Champagne and its secrets: the art of blending
It can be argued that, one of the reasons why Champagne during the centuries has become so renowned is its intrinsic finesse and consistent elegance.
This definitely is something difficult to be achieved by winemakers, but in this region, especially thanks to the long-standing tradition in making bubbles, it has been possible to reach unimaginable quality levels.
But, what is the real secret behind the making of Champagne? What is the most crucial activity during winemaking?
The blending process at the heart of Champagne winemaking plays on the diversity of nature, combining wines from different crus (growths), different grape varieties and different years.
The Champagne blender brings together contrasting wines to create a cuvee that is different every time and distinctly superior in quality to the sum of its parts.
Three dimensions of Champagne blending
Blending wines from different crus
There are so many subtle differences between the crus that no two blends are ever the same. The result is an array of wines that capture the multifaceted character of their appellation.
Blending wines from different but complementary grape varieties
Marrying different grape varieties brings contrasting and complementary qualities to Champagne wines. The Pinot Noir contributes aromas of red fruits and adds strength and body to the blend. The Pinot Meunier, the fastest-maturing component in Champagne, contributes supple body, intense fruit and roundness. The Chardonnay gives the blend finesse. As a young wine, it brings floral notes, sometimes with a mineral edge. It is the slowest to mature of the three Champagne varietals and the longest-lived.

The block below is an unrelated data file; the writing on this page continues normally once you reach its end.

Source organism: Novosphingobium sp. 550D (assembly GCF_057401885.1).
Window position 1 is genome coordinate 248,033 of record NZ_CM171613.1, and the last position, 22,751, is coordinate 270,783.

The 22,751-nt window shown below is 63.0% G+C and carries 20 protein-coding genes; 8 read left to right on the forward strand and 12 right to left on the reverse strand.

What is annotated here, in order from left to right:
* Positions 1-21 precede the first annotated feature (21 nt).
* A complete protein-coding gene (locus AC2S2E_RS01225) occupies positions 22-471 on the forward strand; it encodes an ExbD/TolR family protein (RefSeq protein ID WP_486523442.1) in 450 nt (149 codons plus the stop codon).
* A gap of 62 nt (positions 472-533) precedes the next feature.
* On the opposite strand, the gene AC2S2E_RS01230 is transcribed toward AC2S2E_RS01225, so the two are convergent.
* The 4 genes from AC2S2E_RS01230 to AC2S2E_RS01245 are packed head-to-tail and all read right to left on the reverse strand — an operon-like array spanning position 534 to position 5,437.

Blending wines from different years
The annual weather variations in Champagne affect the quality of the grapes, making for very different vintages depending on how cold, hot, wet, etc it was in the year in question.
Champagne blending usually encompasses all of these three dimensions, though the winemaker may decide to focus on one dimension in particular.
For instance, a vintage Champagne commemorates a truly exceptional year by including no reserve wines at all. Otherwise, a single-varietal Champagne, whether Blanc de Blancs or Blanc de Noirs, celebrates the taste of a single grape variety. Finally, a single-vineyard Champagne expresses the distinctive qualities of a single cru, ‘lieu-dit’ (named vineyard plot) or sometimes a ‘clos’ (walled vineyard).
Fourth dimension of blending: the winemaker’s talent
By combining wines with different sensory characteristics (colours, aromas, flavours) the Champagne maker looks to create a wine that is greater than the sum of its parts – one with a carefully balanced harmony of notes in which no one note is dominant. The ultimate objective is the same today as it has always been: to create a sense of balance that is not found naturally and could not exist without human intervention.
If you want to have more tangible examples of these concepts, take a look at the special selection of Champagnes in our Online wine shop.
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